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Wednesday, September 30, 2020

Has ‘The Great Awokening’ Gone Too Far?

Photo by Jerome on Unsplash

Several years ago I did the training to become a Seattle Urban Nature Guide with the Seattle Parks Department. Most of the training was run by the naturalists at Discovery Park. But there was a “diversity training” segment for which a different team of trainers was brought in. I think they worked for the City of Seattle, but they might have been outside contractors.

As part of the workshop we completed a series of questions about our age, race, gender, sexual orientation, relationship status, education, place of residence, home ownership (or not) etc. There was some way in which our answers resulted in a diagram or map. I can’t recall the specifics. We were working in small groups.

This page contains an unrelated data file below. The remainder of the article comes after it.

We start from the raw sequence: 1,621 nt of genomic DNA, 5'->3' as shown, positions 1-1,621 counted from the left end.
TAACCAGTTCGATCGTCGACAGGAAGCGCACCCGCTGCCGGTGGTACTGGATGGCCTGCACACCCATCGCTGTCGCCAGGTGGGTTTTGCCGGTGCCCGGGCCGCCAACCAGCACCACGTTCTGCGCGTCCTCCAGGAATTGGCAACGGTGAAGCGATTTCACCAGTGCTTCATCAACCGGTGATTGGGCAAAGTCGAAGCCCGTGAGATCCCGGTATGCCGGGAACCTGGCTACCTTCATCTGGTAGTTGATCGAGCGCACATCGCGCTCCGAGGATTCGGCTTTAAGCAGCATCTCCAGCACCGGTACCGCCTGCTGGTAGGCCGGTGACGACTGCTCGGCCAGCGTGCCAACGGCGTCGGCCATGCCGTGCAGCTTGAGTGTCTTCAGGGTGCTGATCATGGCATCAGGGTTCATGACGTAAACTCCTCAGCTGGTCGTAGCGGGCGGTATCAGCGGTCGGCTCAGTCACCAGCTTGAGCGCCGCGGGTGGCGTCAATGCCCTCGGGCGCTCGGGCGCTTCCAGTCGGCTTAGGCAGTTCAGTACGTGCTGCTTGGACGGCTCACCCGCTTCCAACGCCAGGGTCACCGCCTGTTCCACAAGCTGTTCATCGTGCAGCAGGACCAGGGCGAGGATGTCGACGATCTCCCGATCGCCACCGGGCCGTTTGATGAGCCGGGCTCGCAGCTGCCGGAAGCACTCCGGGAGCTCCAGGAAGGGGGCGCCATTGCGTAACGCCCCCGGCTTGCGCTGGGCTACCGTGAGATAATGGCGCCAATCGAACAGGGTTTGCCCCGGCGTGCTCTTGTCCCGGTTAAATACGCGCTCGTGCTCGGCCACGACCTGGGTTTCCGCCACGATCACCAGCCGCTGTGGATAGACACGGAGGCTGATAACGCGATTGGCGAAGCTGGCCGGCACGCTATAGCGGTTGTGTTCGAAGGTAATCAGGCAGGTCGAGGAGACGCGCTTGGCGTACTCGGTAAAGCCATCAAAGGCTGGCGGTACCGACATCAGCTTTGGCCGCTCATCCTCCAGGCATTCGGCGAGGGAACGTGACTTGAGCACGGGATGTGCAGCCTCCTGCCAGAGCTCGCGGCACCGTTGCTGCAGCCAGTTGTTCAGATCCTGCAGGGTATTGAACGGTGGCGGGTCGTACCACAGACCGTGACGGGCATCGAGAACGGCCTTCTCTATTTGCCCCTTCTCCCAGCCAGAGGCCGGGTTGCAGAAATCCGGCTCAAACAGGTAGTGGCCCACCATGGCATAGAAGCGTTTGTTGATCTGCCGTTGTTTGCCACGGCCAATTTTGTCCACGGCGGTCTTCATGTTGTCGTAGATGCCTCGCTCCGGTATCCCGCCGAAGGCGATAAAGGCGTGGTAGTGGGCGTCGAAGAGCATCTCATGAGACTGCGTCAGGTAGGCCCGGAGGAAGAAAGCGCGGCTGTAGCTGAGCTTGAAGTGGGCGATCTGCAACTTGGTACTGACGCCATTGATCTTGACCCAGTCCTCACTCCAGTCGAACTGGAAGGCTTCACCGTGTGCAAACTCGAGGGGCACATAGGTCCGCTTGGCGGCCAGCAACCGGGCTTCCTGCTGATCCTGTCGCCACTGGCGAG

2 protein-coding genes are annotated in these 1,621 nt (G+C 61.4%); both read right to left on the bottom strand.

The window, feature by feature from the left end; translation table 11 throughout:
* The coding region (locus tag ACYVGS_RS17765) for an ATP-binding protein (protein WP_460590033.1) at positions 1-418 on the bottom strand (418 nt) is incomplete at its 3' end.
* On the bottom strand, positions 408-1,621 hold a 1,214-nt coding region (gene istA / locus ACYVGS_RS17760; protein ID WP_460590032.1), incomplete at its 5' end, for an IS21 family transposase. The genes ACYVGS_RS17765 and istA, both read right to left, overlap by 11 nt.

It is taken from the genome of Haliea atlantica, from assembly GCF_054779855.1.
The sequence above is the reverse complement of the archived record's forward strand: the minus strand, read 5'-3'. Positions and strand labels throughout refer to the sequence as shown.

At some point one of the trainers came to our group and peered over our shoulders at our forms. When she looked at mine, which showed me to be older, white, male, heterosexual and whatever else, she said in a light-hearted, joking way, “Oh, wow, you’re everything we’re against.” It was said both off-handedly and playfully. But it was one of those times when behind the jest, there was some pinprick of truth. I was the problem. Not me personally, but the type or identity indicated by my answers to the questionnaire.

I was a little startled by her words, but continued on with the workshop where we learned that outdoor education was not sufficiently diverse and inclusive, and what our role was to be in changing that.

I recalled this experience as I read Andrew Sullivan’s recent post titled “The Roots of Wokeness.” As I mentioned in a blog, Sullivan, who recently left his job — under pressure — as a regular columnist with New York magazine and has resumed his popular blog, “The Daily Dish.” I have been reading him, online or in books, for years and found him to be a excellent and provocative writer whose contrarian bent appeals to me.